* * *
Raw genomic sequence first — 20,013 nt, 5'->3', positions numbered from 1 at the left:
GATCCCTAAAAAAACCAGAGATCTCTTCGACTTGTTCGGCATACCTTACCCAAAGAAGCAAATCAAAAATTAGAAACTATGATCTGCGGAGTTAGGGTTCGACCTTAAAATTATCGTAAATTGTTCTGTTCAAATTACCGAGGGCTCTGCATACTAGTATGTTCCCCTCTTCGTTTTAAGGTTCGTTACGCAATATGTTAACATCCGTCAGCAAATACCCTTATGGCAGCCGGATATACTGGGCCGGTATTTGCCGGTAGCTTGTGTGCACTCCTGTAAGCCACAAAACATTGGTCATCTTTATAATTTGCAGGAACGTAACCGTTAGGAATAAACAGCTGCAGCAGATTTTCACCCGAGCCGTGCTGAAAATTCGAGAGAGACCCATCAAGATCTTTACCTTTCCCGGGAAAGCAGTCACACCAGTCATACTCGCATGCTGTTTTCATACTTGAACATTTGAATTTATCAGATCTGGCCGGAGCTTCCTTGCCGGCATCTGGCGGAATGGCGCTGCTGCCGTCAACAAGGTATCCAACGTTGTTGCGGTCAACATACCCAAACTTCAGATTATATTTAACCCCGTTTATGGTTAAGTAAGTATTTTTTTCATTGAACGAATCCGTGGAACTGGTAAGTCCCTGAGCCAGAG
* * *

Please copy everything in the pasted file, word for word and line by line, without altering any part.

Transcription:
Raw genomic sequence first — 20,013 nt, 5'->3', positions numbered from 1 at the left:
GATCCCTAAAAAAACCAGAGATCTCTTCGACTTGTTCGGCATACCTTACCCAAAGAAGCAAATCAAAAATTAGAAACTATGATCTGCGGAGTTAGGGTTCGACCTTAAAATTATCGTAAATTGTTCTGTTCAAATTACCGAGGGCTCTGCATACTAGTATGTTCCCCTCTTCGTTTTAAGGTTCGTTACGCAATATGTTAACATCCGTCAGCAAATACCCTTATGGCAGCCGGATATACTGGGCCGGTATTTGCCGGTAGCTTGTGTGCACTCCTGTAAGCCACAAAACATTGGTCATCTTTATAATTTGCAGGAACGTAACCGTTAGGAATAAACAGCTGCAGCAGATTTTCACCCGAGCCGTGCTGAAAATTCGAGAGAGACCCATCAAGATCTTTACCTTTCCCGGGAAAGCAGTCACACCAGTCATACTCGCATGCTGTTTTCATACTTGAACATTTGAATTTATCAGATCTGGCCGGAGCTTCCTTGCCGGCATCTGGCGGAATGGCGCTGCTGCCGTCAACAAGGTATCCAACGTTGTTGCGGTCAACATACCCAAACTTCAGATTATATTTAACCCCGTTTATGGTTAAGTAAGTATTTTTTTCATTGAACGAATCCGTGGAACTGGTAAGTCCCTGAGCCAGAG